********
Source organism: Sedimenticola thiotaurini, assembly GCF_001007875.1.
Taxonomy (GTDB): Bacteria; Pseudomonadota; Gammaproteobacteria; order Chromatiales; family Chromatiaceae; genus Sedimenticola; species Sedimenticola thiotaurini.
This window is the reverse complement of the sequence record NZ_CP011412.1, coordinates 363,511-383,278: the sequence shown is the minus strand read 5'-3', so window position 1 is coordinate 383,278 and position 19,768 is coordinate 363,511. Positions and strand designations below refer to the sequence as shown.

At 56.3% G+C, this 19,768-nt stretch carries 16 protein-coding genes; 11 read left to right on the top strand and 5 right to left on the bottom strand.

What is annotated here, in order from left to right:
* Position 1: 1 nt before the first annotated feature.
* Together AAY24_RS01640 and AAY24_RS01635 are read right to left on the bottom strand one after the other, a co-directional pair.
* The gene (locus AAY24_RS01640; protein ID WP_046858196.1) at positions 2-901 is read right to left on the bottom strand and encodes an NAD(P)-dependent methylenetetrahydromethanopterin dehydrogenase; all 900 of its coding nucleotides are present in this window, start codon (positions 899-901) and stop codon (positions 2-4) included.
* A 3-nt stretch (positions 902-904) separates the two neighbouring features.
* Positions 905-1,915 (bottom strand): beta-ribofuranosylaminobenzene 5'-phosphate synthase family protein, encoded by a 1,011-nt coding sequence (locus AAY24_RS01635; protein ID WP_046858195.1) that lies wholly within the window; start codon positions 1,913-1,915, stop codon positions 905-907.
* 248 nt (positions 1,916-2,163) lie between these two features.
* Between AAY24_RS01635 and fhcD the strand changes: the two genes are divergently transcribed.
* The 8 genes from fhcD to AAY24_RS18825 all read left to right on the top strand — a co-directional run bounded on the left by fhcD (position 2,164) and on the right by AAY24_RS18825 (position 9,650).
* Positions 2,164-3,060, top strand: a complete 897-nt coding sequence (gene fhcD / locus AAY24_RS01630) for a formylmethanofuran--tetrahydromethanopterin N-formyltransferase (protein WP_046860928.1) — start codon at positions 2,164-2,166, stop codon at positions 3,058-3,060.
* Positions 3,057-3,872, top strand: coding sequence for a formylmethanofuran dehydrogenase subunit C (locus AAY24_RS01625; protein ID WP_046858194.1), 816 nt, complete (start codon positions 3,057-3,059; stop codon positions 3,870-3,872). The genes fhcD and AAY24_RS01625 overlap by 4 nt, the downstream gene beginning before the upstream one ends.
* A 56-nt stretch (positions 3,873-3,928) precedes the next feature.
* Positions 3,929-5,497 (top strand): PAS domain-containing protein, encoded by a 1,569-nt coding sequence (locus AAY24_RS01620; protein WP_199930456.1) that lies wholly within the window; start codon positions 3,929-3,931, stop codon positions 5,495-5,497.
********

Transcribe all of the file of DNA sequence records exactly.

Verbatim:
Source organism: Sedimenticola thiotaurini, assembly GCF_001007875.1.
Taxonomy (GTDB): Bacteria; Pseudomonadota; Gammaproteobacteria; order Chromatiales; family Chromatiaceae; genus Sedimenticola; species Sedimenticola thiotaurini.
This window is the reverse complement of the sequence record NZ_CP011412.1, coordinates 363,511-383,278: the sequence shown is the minus strand read 5'-3', so window position 1 is coordinate 383,278 and position 19,768 is coordinate 363,511. Positions and strand designations below refer to the sequence as shown.

At 56.3% G+C, this 19,768-nt stretch carries 16 protein-coding genes; 11 read left to right on the top strand and 5 right to left on the bottom strand.

What is annotated here, in order from left to right:
* Position 1: 1 nt before the first annotated feature.
* Together AAY24_RS01640 and AAY24_RS01635 are read right to left on the bottom strand one after the other, a co-directional pair.
* The gene (locus AAY24_RS01640; protein ID WP_046858196.1) at positions 2-901 is read right to left on the bottom strand and encodes an NAD(P)-dependent methylenetetrahydromethanopterin dehydrogenase; all 900 of its coding nucleotides are present in this window, start codon (positions 899-901) and stop codon (positions 2-4) included.
* A 3-nt stretch (positions 902-904) separates the two neighbouring features.
* Positions 905-1,915 (bottom strand): beta-ribofuranosylaminobenzene 5'-phosphate synthase family protein, encoded by a 1,011-nt coding sequence (locus AAY24_RS01635; protein ID WP_046858195.1) that lies wholly within the window; start codon positions 1,913-1,915, stop codon positions 905-907.
* 248 nt (positions 1,916-2,163) lie between these two features.
* Between AAY24_RS01635 and fhcD the strand changes: the two genes are divergently transcribed.
* The 8 genes from fhcD to AAY24_RS18825 all read left to right on the top strand — a co-directional run bounded on the left by fhcD (position 2,164) and on the right by AAY24_RS18825 (position 9,650).
* Positions 2,164-3,060, top strand: a complete 897-nt coding sequence (gene fhcD / locus AAY24_RS01630) for a formylmethanofuran--tetrahydromethanopterin N-formyltransferase (protein WP_046860928.1) — start codon at positions 2,164-2,166, stop codon at positions 3,058-3,060.
* Positions 3,057-3,872, top strand: coding sequence for a formylmethanofuran dehydrogenase subunit C (locus AAY24_RS01625; protein ID WP_046858194.1), 816 nt, complete (start codon positions 3,057-3,059; stop codon positions 3,870-3,872). The genes fhcD and AAY24_RS01625 overlap by 4 nt, the downstream gene beginning before the upstream one ends.
* A 56-nt stretch (positions 3,873-3,928) precedes the next feature.
* Positions 3,929-5,497 (top strand): PAS domain-containing protein, encoded by a 1,569-nt coding sequence (locus AAY24_RS01620; protein WP_199930456.1) that lies wholly within the window; start codon positions 3,929-3,931, stop codon positions 5,495-5,497.